Federal law regulates the process for agencies conducting public comment periods on proposed policy changes, but agencies have less definite guidance on how to deal with the identity of those submitting comments, according to a Government Accountability Office report released July 26.
“The [Administrative Procedure Act] requires agencies to allow any interested party to comment on [Notices of Proposed Rulemaking]. The APA does not require the disclosure of identifying information from an interested party that submits a comment. Agencies therefore have no obligation under the APA to verify the identity of such parties during the rulemaking process,” the report said.
“With the discretion afforded by the APA, selected agencies’ treatment of commenters’ identity information varies, particularly when posting duplicate comments (identical or near-identical comment text but varied identity information). Generally, officials told GAO that their agencies (1) post all comments within the comment system; or (2) maintain some comments outside of the system, such as in email file archives. However, within these broad categories, posting practices vary considerably — even within the same agency — and identity information is inconsistently presented on public websites.”
By law, agencies must either make use of the governmentwide comment system, regulations.gov, or maintain their own system for receiving and processing public comments electronically.
GAO investigated the public comment policies and practices of eight agencies using the governmentwide system and two relying on their own systems: the Bureau of Land Management; the Centers for Medicare and Medicaid Services; the Consumer Financial Protection Bureau; the Employee Benefits Security Administration; the Environmental Protection Agency; the Fish and Wildlife Service; the Securities and Exchange Commission; the Wage and Hour Division; the Federal Communications Commission; and the Food and Drug Administration.
Public comment policy came under particular scrutiny after the Federal Communications Commission received millions of comments on their proposed policy on net neutrality, when reports alleged that some people were submitting the same comment multiple times under different aliases.
The EPA has also come under fire for opting to change policy without offering a public comment period.
Commenters are, in general, only required to include the content of their comment, but some agencies require more identifying information for a person to submit their thoughts. The Wage and Hour Division and the FCC, for example, require both a person’s name and address, while others only require one or neither.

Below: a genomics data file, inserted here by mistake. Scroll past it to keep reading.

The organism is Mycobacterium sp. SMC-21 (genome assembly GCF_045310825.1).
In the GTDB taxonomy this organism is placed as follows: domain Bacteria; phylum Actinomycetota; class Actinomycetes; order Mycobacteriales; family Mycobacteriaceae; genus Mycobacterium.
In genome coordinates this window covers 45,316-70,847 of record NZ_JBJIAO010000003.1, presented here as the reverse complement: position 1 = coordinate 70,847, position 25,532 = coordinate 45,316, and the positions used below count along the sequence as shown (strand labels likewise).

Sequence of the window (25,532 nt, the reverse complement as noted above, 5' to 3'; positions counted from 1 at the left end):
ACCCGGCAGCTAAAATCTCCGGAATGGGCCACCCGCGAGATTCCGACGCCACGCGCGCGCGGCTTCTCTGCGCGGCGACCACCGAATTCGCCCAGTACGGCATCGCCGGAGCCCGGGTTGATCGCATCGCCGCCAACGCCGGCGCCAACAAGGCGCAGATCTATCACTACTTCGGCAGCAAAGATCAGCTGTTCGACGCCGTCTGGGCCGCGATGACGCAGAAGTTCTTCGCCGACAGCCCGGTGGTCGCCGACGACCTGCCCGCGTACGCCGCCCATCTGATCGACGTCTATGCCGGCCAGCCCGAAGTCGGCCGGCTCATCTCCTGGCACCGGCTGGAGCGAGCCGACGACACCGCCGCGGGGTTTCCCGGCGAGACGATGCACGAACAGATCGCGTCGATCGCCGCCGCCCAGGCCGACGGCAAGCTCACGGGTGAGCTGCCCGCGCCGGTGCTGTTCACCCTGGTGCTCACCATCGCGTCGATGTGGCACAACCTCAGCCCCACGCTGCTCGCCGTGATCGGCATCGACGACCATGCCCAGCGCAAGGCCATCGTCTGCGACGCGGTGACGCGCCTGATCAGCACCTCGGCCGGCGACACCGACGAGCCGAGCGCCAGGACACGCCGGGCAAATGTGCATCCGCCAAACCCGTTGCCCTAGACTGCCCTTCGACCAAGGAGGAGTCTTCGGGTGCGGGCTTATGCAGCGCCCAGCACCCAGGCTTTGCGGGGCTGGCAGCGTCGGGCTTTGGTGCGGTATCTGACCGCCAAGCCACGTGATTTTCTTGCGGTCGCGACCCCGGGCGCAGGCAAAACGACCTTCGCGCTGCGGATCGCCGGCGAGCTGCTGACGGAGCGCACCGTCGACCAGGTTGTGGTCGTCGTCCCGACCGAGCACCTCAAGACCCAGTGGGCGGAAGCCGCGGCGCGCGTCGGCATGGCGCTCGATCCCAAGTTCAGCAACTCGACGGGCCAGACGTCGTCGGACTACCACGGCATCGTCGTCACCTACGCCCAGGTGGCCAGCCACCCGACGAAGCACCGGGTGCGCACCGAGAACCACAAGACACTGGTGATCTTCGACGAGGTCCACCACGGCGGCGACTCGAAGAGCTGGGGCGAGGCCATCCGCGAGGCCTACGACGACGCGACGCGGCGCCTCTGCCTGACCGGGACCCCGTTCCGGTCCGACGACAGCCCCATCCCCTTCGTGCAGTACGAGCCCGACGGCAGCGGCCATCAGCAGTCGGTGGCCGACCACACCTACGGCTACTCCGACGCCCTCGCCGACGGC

But required information does not guarantee that the commenter is not submitting multiples of the same comment or using another person’s information on the form without their permission.
“Regardless of the fields required by the comment form, the selected agencies all accept anonymous comments in practice. Specifically, in the comment forms on regulations.gov, [the FCC’s Electronic Comment Filing System] and SEC’s website, a commenter can submit a comment under the name ‘Anonymous Anonymous,’ enter a single letter in each required field, or provide a fabricated address,” the report said.
“In each of these scenarios, as long as a character or characters are entered into the required fields, the comment will be accepted. Further, because the APA does not require agencies to authenticate submitted identity information, neither regulations.gov nor the agency-specific comment websites contain mechanisms to check the validity of identity information that commenters submit through comment forms.”
The Department of Justice and Office of Management and Budget recently proposed including a disclosure statement in public comment forms, requiring the person submitting to verify that they are not using someone else’s identity, but that proposal would still allow for anonymous comments and has not yet been approved.
And while the comment sites collect information such as country of origin, browser type and the timestamp of a commenter’s visit, that information is not tied to individual comments to validate identity or determine whether one person is submitting multiple forms from one location.
GAO made recommendations to eight agencies, calling for the creation, update or finalization of public comment identity policies. The agencies generally agreed with these recommendations.